Shortly after the data was sent back to Wizards, all of the Premiere Tournament Organizers got an e-mail of which this is a small snippet “If you know of anyone using Fifth Dawn product prior the release date, please let me know immediately. Fifth Dawn is not for sale until the 4th of June, this includes singles. If you know of anyone selling product early, please let me know immediately.“

Well, I own a store. My store had a table at the Prerelease. My store did what every other store does at a prerelease. We bought Fifth Dawn singles. We bought as much as we could. There is a huge market in singles before it “comes out” and to be honest, I don’t know any store that doesn’t try to capitalize on this. Its fun for the players, good for the stores, and in all honesty, good for the Tournament Organizers. I can not name how many times I heard of people going and selling their singles to a dealer to get money to play in “one more” flight or draft.

Obviously anything we didn’t turn around that same day, we took back to the store and put in the case. So, technically, I was breaking the rules. In my defense though, I did not know I was breaking the rules, and although this if agreeably the worst argument of all time, “everybody else was doing it.”

I confessed immediately. If I really was breaking the rules, I wanted to stop. I understood what Wizards was trying to do, and wanted to help, but in all honesty this put me at a serious competitive disadvantage as a store. I am very strict about not mixing my store business with my tournament organizer business, because I want to have a local community where everyone trusts me as an organizer and knows I am not “playing favorites” with my own store. I want the community to grow as a whole, and am a big believe in “bigger pie, bigger pieces for everyone.” So, if it means my store has to turn down a “perceived advantage” when doing the normal course of business, that’s the price I pay.

But with this policy in effect, I actually am being hit with a specific disadvantage in following the rules. The stores that are not premiere stores are not going to stop selling singles early. In fact, I doubt if even the other premiere store will stop selling singles early, because it will be virtually impossible to prove they are doing it. So in reality, by having a good relationship with Wizards, and wanting to continue that good relationship, I am losing the ability to make a profit on prerelease singles where others will. To make it worse, since my store is normally “the place” to buy singles in the Phoenix valley, I’m actually losing reputation as well by suddenly not being able to meet the needs of singles buyers during this critical time.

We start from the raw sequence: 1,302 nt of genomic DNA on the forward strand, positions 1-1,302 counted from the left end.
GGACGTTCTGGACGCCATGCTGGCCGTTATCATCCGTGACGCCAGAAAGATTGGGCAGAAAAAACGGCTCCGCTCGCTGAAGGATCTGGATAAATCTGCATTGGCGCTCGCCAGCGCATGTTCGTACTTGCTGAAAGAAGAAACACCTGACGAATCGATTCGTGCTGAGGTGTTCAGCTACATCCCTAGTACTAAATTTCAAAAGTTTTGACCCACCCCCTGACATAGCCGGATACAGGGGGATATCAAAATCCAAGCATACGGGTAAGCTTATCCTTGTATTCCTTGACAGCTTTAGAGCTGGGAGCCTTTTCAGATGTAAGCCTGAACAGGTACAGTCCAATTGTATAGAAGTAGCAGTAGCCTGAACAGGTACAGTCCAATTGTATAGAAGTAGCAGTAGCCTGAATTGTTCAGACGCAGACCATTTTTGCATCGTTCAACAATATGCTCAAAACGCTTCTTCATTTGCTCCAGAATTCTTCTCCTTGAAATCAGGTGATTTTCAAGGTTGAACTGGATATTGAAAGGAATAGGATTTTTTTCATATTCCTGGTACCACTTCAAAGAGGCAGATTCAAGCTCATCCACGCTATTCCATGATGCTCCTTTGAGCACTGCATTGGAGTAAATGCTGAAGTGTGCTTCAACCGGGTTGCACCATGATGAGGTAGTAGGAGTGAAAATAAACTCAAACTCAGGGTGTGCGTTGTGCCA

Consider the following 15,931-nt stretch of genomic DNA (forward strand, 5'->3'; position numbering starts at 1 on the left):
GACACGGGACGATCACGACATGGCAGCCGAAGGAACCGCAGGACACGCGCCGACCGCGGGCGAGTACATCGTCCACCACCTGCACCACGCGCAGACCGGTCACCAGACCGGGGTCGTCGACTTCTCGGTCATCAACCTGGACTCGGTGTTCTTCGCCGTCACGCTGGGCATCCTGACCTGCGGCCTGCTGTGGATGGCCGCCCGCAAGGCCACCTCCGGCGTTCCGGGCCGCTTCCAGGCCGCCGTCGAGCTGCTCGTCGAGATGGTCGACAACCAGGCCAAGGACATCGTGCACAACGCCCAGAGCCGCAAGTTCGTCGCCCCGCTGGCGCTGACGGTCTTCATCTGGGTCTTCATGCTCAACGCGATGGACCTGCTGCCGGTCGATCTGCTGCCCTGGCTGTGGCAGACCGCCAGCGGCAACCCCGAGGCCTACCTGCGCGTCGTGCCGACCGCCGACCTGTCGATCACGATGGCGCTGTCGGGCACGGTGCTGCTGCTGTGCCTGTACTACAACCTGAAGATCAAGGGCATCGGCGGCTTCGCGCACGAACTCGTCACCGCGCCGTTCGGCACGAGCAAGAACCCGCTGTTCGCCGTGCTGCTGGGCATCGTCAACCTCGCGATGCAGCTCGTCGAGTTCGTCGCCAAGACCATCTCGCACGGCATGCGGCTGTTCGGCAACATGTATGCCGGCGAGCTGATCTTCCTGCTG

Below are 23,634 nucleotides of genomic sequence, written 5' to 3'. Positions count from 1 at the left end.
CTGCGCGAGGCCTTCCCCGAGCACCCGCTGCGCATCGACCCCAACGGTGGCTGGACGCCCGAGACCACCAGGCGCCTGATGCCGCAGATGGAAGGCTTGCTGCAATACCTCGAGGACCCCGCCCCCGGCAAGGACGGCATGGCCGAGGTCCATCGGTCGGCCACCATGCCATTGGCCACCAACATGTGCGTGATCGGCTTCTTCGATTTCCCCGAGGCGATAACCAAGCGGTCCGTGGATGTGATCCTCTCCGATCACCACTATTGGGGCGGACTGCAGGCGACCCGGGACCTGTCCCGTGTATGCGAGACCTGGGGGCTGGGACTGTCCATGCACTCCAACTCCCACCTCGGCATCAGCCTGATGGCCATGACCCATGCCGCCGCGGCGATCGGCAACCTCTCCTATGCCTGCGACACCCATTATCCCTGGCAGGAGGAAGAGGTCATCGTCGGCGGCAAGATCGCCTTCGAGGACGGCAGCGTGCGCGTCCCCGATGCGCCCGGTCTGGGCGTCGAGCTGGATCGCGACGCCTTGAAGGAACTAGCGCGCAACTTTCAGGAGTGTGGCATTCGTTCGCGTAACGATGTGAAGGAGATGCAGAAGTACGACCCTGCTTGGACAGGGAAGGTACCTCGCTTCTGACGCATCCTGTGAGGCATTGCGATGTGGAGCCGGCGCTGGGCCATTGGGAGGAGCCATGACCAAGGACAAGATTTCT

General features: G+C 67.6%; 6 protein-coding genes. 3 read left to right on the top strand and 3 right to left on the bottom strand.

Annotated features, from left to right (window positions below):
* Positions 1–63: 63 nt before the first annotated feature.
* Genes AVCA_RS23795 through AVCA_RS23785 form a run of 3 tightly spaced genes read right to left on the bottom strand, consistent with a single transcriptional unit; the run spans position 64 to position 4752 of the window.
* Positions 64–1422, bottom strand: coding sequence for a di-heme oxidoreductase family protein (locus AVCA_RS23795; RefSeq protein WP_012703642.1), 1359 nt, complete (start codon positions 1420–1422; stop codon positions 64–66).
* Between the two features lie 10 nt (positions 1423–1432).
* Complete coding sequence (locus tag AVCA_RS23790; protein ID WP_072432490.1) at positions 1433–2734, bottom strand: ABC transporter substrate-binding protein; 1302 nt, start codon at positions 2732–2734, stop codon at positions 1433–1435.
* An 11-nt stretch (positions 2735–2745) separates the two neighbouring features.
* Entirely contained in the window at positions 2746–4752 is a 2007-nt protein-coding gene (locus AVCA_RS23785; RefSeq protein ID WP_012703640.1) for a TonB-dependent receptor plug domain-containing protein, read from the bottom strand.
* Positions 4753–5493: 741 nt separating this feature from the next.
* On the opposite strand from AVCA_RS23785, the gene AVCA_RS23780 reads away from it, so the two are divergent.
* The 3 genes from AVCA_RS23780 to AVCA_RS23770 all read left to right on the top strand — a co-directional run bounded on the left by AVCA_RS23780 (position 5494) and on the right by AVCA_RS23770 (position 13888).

Now, don’t get me wrong, while this e-mail may sound pretty whiny, I am more than happy to do this for Wizards. I still believe in the policy conceptually, and my relationship with Wizards over the long term is far more important than the sales spike I get from extra single sales for two weeks after every prerelease. But I am hoping Wizards looks at this past prerelease event and realizes a couple things:

a) The people they trust to run their prereleases are the people they can trust. We are not the product leaks. We value our relationship with Wizards, and have no intention of stabbing them in the back over a quick buck.

b) We shouldn’t be penalized for being a business partner with Wizards. Right now, as the policy is written, we are. The policy needs to be reviewed a bit, and with any luck, changed so that we are on equal competitive footing with other stores. That’s all we want. We don’t need and advantage, although we certainly won’t turn it down. All we need is to be equal.

Thanks for listening! See you next week!